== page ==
Now that we’ve solved the zoning problem, we’re more revved up than ever to get this done. I can’t tell you how excited I am to open the doors to you someday, with full tanks of lager in the brew barn out back.  City plan review, licensing and a few other (non-lethal) hurdles come next, before we can begin construction in the spring, so I beg your patience. But at least it won’t be the nail-biting kind of waiting we’ve been through this summer.

Now about that party! I’d like to invite you all to a celebration at my house, 194 McBoal Street, St. Paul (near the intersection of Smith and West 7th, just a few feet from the Stone Saloon), on Sunday, October 11 from 3-7pm.  I’ll have beer, root beer and snacks, and feel free to bring anything else you like—weather permitting, I’ll have the grill going out back. We’ll have our plans and drawings on display, historic photographs and memorabilia. And for those of you who haven’t had chance to tour the Stone Saloon, it’s an easy walk from my house and I’ll be glad to give tours.

Hope to see you Sunday!
Tom Schroeder

Renovation of St. Paul's oldest commercial structure nears the finish line

Tom Schroeder is aiming to accomplish a lot of firsts with his long-running effort to convert St. Paul’s oldest surviving commercial building into both a historical interpretive center and microbrewery/taproom.

Photo by Elizabeth Flores, Star Tribune

Two of the possible firsts include the first taproom in Minnesota to be incorporated as a “public benefit corporation” and the first Twin Cities microbrewery to concentrate solely on the time-consuming production of authentic traditional German lagers.

But to Schroeder — an attorney at the Minneapolis firm Faegre Baker Daniels as well as a historic preservationist and avid home brewer — the “first” he most cares about is the chance to transform his 158-year-old Anthony Waldman House into the Stone Saloon via the first implementation of a new city provision his project helped spur.

He and his wife, Ann, purchased the pre-Civil War limestone structure at 445 Smith Av. seven years ago and undertook painstaking work to restore its exterior. Next week, Schroeder faces a key test when the St. Paul Historic Preservation Commission (HPC) considers the building for official designation status. After that, he’ll seek a “historic use variance,” a first in St. Paul.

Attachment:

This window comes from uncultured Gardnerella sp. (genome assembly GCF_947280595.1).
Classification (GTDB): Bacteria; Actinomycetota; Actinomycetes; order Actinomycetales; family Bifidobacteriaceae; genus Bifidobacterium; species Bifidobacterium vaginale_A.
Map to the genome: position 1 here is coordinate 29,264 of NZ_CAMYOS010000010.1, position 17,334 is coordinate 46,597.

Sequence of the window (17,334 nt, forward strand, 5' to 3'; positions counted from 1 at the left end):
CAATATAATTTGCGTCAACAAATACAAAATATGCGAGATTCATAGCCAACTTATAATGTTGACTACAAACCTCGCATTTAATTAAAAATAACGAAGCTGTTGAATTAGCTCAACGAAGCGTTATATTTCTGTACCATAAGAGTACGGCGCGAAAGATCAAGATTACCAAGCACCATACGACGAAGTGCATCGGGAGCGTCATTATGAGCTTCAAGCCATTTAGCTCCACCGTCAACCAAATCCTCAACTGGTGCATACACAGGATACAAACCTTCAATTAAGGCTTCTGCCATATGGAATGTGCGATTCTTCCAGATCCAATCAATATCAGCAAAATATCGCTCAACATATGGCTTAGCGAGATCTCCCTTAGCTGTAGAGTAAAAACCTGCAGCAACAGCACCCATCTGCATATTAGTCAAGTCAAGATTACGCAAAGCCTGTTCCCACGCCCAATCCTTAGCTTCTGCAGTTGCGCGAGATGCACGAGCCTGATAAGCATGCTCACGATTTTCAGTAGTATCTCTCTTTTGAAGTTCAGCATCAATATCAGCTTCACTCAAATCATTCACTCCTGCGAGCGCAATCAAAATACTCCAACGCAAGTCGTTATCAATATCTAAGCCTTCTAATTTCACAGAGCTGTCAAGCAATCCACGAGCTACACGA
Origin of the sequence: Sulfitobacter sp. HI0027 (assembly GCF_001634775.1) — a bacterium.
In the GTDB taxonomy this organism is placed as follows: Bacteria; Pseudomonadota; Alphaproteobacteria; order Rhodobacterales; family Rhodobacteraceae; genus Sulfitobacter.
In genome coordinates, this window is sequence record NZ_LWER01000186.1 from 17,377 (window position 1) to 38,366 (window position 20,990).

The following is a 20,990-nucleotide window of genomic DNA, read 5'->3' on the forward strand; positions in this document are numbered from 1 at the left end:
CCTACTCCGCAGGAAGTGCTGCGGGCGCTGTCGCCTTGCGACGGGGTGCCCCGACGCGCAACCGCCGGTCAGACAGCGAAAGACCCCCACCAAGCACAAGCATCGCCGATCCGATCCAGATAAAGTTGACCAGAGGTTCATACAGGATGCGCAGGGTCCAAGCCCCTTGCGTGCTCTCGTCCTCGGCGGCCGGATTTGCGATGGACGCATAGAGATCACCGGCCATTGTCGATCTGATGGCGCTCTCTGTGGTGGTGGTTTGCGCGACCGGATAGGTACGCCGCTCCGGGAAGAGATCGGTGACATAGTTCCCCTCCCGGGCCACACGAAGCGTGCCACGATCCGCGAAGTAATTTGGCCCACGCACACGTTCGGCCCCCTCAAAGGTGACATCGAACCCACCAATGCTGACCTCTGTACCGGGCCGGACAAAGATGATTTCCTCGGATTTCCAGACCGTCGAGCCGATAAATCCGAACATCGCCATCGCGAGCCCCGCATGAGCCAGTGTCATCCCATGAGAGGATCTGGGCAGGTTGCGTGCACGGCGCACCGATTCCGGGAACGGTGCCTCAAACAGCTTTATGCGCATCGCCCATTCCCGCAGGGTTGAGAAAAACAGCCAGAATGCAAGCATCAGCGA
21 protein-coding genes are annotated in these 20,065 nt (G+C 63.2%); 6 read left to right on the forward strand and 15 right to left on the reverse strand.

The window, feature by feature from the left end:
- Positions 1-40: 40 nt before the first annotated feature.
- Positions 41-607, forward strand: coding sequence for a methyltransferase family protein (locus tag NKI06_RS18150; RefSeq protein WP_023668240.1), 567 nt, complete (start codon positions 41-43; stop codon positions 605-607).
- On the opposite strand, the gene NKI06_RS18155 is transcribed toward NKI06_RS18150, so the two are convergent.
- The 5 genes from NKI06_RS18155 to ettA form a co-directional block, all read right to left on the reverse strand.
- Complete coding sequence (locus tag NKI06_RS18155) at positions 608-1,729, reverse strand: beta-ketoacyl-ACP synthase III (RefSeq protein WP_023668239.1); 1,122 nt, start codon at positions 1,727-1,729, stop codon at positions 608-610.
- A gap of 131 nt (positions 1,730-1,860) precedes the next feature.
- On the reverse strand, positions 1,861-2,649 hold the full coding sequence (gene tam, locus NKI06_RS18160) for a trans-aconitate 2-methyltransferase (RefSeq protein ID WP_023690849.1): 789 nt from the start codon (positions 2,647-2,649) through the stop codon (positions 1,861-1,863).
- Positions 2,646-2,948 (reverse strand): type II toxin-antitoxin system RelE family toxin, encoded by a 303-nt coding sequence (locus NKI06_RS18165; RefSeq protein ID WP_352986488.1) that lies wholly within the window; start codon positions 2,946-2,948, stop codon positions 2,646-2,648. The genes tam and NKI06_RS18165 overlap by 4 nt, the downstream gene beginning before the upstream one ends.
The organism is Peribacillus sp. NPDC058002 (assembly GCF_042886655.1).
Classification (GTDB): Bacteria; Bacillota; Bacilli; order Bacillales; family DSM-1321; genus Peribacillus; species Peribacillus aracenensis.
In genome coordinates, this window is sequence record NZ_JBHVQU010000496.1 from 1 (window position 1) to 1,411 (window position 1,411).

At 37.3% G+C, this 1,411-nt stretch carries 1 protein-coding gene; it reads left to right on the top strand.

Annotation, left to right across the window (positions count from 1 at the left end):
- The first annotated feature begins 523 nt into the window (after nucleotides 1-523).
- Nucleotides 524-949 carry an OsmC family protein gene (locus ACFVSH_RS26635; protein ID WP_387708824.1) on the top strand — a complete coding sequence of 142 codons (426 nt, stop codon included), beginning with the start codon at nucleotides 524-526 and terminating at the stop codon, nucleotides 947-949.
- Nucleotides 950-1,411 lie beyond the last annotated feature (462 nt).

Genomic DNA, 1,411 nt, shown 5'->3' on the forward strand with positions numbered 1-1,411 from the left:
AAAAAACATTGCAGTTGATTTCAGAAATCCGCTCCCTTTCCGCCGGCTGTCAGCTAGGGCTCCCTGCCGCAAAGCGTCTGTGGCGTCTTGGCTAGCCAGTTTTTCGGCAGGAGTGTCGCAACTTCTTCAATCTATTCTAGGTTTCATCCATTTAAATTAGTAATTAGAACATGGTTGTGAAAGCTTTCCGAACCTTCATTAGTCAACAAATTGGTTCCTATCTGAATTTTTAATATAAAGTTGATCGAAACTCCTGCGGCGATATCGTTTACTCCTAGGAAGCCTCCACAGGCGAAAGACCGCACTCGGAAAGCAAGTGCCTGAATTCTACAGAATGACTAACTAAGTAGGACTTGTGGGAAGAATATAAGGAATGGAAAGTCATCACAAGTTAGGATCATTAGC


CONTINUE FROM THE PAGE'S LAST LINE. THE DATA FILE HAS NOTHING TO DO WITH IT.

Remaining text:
The Waldman House seems like a pretty good bet to win the HPC’s recommendation as a St. Paul heritage preservation site: Schroeder has made a convincing case that it is the oldest surviving building in the city originally built for a commercial purpose. His research shows German immigrant Anthony Waldman operated it as “lager saloon” from 1857 to 1863. It and four other limestone houses in the W. 7th Street neighborhood are being considered together under a thematic application.

Should that be approved, next on Thursday’s HPC agenda would be a vote to recommend approval of a historic use variance for the Waldman House under an ordinance passed in June that for the first time allows the original historic use of a structure in any zoning district — something that has been on the books in Minneapolis and other cities for years to encourage adaptive reuse.

“St. Paul didn’t have a historic use variance, and even though it was listed as an objective in the comprehensive plan for many years, for some reason it never happened,” he said. “When we started this project, we realized that was the ideal. We could do our project, plus give the city the gift of a new ordinance that would help other historic projects as well.”

Several more approvals, by the city planning commission and City Council, must follow, but gaining the HPC’s blessing on the variance is crucial and would give the Stone Saloon the momentum to attract financing.

To Schroeder the history buff, working with St. Paul Council Member David Thune, Mayor Chris Coleman’s office and neighbors to help establish a precedent in the city’s preservation regime is probably the ultimate reward. But to Schroeder the beer nerd, the real fun would be to build a 45-barrel-capacity brewery in a new, connected building. Its role would be to enhance a “time travel” experience back to 1857.

In re-creating an authentic St. Paul German lager saloon experience, Schroeder called on brewing consultant Bob DuVernois to recommend the best way to accomplish the very unusual goal of producing lagers using ingredients that would have been present in Minnesota during the territorial and Civil War period, such as two-row barley and German noble hops.

“The unique thing will be the use of horizontal rather than vertical fermentation tanks,” DuVernois said. “This is being done not only to efficiently use a small space, but also because it’s the best way to bring out the flavors of lager yeasts during the six-week process it requires.”

Don Jacobson is a St. Paul-based freelance writer. He can be contacted athotproperty.startribune@gmail.com.